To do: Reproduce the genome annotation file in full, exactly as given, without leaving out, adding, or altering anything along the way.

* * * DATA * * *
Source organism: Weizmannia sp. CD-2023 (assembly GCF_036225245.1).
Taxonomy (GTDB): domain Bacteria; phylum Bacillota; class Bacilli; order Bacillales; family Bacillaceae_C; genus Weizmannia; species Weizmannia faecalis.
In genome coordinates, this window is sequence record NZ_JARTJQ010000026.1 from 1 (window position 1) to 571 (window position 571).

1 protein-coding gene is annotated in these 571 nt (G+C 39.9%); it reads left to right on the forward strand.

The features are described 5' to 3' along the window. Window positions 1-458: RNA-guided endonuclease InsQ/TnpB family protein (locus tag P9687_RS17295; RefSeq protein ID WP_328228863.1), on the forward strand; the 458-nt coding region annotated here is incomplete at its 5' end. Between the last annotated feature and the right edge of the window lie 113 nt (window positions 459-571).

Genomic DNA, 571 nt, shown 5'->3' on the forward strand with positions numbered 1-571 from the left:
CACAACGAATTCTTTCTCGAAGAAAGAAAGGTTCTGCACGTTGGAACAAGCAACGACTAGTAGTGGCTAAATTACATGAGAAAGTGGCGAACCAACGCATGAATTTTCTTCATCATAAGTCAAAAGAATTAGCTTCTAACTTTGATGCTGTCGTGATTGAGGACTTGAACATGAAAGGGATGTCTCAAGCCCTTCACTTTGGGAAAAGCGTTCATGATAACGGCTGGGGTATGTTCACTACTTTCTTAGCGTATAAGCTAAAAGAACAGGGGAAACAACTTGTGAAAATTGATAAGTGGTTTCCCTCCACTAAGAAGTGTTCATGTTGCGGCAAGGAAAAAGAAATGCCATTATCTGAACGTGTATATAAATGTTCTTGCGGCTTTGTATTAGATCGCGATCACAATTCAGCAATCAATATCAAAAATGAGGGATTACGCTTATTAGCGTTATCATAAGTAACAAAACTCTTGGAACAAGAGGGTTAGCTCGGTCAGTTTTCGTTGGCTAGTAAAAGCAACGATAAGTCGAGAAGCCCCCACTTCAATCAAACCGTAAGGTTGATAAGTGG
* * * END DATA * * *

Source organism: Weizmannia sp. CD-2023 (assembly GCF_036225245.1).
Taxonomy (GTDB): domain Bacteria; phylum Bacillota; class Bacilli; order Bacillales; family Bacillaceae_C; genus Weizmannia; species Weizmannia faecalis.
In genome coordinates, this window is sequence record NZ_JARTJQ010000026.1 from 1 (window position 1) to 571 (window position 571).

1 protein-coding gene is annotated in these 571 nt (G+C 39.9%); it reads left to right on the forward strand.

The features are described 5' to 3' along the window. Window positions 1-458: RNA-guided endonuclease InsQ/TnpB family protein (locus tag P9687_RS17295; RefSeq protein ID WP_328228863.1), on the forward strand; the 458-nt coding region annotated here is incomplete at its 5' end. Between the last annotated feature and the right edge of the window lie 113 nt (window positions 459-571).

Genomic DNA, 571 nt, shown 5'->3' on the forward strand with positions numbered 1-571 from the left:
CACAACGAATTCTTTCTCGAAGAAAGAAAGGTTCTGCACGTTGGAACAAGCAACGACTAGTAGTGGCTAAATTACATGAGAAAGTGGCGAACCAACGCATGAATTTTCTTCATCATAAGTCAAAAGAATTAGCTTCTAACTTTGATGCTGTCGTGATTGAGGACTTGAACATGAAAGGGATGTCTCAAGCCCTTCACTTTGGGAAAAGCGTTCATGATAACGGCTGGGGTATGTTCACTACTTTCTTAGCGTATAAGCTAAAAGAACAGGGGAAACAACTTGTGAAAATTGATAAGTGGTTTCCCTCCACTAAGAAGTGTTCATGTTGCGGCAAGGAAAAAGAAATGCCATTATCTGAACGTGTATATAAATGTTCTTGCGGCTTTGTATTAGATCGCGATCACAATTCAGCAATCAATATCAAAAATGAGGGATTACGCTTATTAGCGTTATCATAAGTAACAAAACTCTTGGAACAAGAGGGTTAGCTCGGTCAGTTTTCGTTGGCTAGTAAAAGCAACGATAAGTCGAGAAGCCCCCACTTCAATCAAACCGTAAGGTTGATAAGTGG